Last week I wrote about how faith crises can lead to identity crises – if my life is organized by my faith, a loss of faith tends to result in a loss of order to my world, a loss of understanding about who I am within that order. But there have also been moments in the midst of that crisis when I have experienced the surprise of grace, where I have experienced a fresh perspective on God that has come, it seems, as a pure gift from God. This week I want to share a story about that happened in the midst of teaching.
I teach theology – this is a vocation so deeply connected to my faith, that it’s difficult to picture it from a place of weak faith. How can I teach my students to preach the gospel when I’m not all that sure of the gospel myself? How can I teach my students about God’s love when I’m not all that sure God loves me… Continue reading
Posted in divinity, eschatology
Tagged anamnesis, belief, contemplation, divinity, doubt, eschatology, faith, friendship, graced teaching, love, memory, prayer
I shared last week about how writing a dissertation chapter about the forgetfulness of God started to feel like I was slowly killing God…not by crucifixion, as an orthodox view might have it, but by the slow deterioration of dementia and aged decline.
In a sense, I was trying to frame the ways in which our post-Christian culture tends to view God – as diminished, ineffectual and humiliated. Initially, with the project, I was wondering: if we think carefully about how our culture views God, perhaps we can think more honestly about how we might embody God’s grace and love within that culture…particularly for those people who are marginalized because they are seen to embody similar characteristics to those I was exploring in God. But the writing process didn’t result in such a joyful faith-based stance. Instead, as I felt the death of God, I realized I was also participating in a death to self. Continue reading
Posted in christology, divinity, theological anthropology, Uncategorized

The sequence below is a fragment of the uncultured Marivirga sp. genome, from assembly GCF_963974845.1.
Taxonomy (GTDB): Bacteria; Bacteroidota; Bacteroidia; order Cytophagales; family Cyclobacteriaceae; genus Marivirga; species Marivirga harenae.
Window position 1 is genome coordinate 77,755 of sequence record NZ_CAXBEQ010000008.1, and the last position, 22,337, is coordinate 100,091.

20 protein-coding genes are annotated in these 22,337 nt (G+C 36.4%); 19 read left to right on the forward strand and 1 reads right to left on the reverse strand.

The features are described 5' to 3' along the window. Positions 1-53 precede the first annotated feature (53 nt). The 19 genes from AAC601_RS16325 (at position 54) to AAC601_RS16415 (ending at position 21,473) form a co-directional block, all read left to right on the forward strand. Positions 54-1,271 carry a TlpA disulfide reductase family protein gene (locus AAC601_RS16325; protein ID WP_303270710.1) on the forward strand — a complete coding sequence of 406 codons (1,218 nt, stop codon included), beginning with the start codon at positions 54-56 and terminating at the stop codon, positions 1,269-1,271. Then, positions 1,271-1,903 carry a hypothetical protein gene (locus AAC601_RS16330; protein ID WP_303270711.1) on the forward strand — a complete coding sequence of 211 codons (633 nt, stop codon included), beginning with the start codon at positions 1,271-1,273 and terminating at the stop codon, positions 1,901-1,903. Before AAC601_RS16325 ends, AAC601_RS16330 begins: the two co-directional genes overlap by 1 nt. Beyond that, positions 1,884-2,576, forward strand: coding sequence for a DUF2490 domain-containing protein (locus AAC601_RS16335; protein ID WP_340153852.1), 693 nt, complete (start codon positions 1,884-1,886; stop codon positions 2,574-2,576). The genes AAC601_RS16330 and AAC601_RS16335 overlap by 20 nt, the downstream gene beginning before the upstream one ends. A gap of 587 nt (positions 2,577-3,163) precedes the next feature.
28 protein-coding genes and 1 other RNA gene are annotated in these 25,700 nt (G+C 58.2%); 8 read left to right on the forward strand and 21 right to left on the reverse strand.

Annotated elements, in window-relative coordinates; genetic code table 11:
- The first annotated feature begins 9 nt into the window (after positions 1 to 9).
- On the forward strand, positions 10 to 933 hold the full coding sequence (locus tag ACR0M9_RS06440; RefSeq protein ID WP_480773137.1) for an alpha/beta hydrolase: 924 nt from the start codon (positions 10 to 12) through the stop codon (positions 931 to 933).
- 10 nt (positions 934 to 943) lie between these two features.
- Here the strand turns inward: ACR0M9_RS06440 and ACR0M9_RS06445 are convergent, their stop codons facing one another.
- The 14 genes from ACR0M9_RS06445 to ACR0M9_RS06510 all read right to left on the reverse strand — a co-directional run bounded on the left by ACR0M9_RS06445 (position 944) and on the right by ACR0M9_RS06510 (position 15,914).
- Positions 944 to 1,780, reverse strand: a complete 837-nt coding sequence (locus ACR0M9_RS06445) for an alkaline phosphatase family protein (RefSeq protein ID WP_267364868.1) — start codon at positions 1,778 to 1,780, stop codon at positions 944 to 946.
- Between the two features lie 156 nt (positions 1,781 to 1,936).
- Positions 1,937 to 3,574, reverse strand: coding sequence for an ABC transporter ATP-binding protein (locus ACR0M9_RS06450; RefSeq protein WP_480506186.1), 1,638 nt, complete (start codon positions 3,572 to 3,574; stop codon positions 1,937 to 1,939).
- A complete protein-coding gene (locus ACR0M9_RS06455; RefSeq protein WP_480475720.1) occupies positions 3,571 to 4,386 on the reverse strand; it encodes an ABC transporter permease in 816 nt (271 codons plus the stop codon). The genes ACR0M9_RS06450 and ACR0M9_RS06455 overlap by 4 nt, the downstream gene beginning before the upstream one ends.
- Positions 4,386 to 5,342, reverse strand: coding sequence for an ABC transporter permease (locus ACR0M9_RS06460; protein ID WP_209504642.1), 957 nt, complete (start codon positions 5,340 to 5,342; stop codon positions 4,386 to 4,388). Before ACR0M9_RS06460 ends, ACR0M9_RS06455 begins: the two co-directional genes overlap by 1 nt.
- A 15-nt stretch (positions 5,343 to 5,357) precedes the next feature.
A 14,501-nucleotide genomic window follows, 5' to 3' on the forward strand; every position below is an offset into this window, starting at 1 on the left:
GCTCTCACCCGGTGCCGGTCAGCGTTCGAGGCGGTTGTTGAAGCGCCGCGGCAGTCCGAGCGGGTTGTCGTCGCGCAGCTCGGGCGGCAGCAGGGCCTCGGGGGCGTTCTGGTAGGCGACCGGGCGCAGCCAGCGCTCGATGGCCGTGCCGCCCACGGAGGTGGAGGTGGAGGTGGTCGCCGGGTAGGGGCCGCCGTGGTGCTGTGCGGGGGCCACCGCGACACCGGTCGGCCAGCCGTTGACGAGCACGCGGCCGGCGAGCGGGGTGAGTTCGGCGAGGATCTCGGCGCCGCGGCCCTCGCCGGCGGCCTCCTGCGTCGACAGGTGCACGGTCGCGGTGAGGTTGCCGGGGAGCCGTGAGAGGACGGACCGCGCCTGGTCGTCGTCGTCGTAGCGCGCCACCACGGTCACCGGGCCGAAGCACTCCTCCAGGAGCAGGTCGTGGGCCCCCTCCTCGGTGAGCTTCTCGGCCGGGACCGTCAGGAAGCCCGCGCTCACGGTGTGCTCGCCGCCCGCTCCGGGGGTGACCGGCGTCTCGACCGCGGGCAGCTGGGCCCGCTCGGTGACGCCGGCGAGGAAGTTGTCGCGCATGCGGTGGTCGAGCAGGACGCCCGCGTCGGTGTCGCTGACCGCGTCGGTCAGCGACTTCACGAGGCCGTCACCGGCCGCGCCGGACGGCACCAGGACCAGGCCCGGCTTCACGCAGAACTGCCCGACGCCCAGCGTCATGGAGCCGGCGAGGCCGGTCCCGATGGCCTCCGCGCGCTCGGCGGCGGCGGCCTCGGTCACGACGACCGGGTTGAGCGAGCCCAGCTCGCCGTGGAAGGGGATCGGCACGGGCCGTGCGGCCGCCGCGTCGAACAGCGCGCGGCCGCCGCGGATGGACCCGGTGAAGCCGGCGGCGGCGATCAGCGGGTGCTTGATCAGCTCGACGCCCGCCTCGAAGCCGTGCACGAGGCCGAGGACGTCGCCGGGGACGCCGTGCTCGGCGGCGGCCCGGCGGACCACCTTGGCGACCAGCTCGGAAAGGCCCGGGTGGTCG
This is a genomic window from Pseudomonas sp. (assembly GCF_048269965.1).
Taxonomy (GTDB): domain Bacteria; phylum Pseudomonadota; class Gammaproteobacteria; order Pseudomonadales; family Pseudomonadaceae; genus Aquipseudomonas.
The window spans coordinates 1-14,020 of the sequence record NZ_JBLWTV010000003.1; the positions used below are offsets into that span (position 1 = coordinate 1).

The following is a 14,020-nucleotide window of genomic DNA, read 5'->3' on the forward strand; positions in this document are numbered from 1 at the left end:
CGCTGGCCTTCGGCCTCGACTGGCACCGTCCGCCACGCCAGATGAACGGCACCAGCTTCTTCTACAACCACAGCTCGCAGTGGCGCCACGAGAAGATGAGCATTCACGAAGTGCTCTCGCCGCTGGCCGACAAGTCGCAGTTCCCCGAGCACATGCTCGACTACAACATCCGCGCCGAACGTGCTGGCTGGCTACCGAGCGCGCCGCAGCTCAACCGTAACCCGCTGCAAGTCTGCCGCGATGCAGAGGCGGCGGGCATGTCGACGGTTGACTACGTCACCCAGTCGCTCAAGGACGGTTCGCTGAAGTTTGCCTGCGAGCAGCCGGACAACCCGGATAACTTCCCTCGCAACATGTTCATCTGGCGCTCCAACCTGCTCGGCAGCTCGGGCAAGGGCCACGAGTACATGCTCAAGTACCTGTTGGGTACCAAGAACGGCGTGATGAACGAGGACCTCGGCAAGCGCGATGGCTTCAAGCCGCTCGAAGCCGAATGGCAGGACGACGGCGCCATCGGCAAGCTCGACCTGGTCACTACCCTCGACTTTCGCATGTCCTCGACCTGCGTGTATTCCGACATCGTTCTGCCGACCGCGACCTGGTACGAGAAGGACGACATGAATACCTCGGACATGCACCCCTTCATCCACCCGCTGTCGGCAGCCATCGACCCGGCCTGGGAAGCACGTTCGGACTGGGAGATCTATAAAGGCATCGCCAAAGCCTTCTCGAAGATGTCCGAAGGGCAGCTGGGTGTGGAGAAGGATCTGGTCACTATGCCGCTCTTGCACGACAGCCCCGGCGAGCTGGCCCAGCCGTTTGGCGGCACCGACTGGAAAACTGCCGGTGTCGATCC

Tagged death, death of God, desire, divinity, Friedrich Nietzsche, grace, humility, memory, The Madman
I ended up erasing the final chapter of my dissertation and replacing it with another. The one I initially intended was simply too much of a mess, and too risky to do well with the limited time (and, more importantly, limited skill) I possessed in that moment.
In a nutshell, the constructive theological moments in my dissertation were all inspired by conversations between my own academic theological ways of speaking and the everyday theological ways of speaking articulated by people in my church (this conversational process was more formalized through certain forms of academic methods, but I won’t bore you with that here). The final chapter was inspired by a conversation about God’s eternal nature in one of the Sunday night theology classes I taught at the church.
One of the women in the class said that some time she spent with a friend who had Alzheimer’s Disease had helped her to understand God’s eternity Continue reading
Posted in divinity, theological anthropology, Uncategorized
Tagged anamnesis, culture, divinity, faith, humility, kingdom of god, love, memory, post-Christian
I mentioned in a previous post that I have been reading Wendy Farley’s, Gathering Those Driven Away: A Theology of Incarnation. The book is beautiful, full of gems that stimulate the imagination to theological pondering. In one section that particularly gripped my thoughts, she writes of the Christian propensity to hold our beliefs too tightly by the presumed (but erroneous) power and authority of our own knowledge. It is hubris, she argues, and I would agree, to think that we can know anything about God – the deep, profound mystery of Divinity – with any semblance of certainty. Walking by faith encompasses walking by doubt, I interpret her as saying. But she frames this relationship in a much more compelling way than I have previously heard articulated: “Instead of reifying any authority,” she notes, “we might explore faith as our capacity to dwell in the breach between our ignorance and our desire” (42).
I loved this image: faith dwelling in the breach between ignorance and desire. Continue reading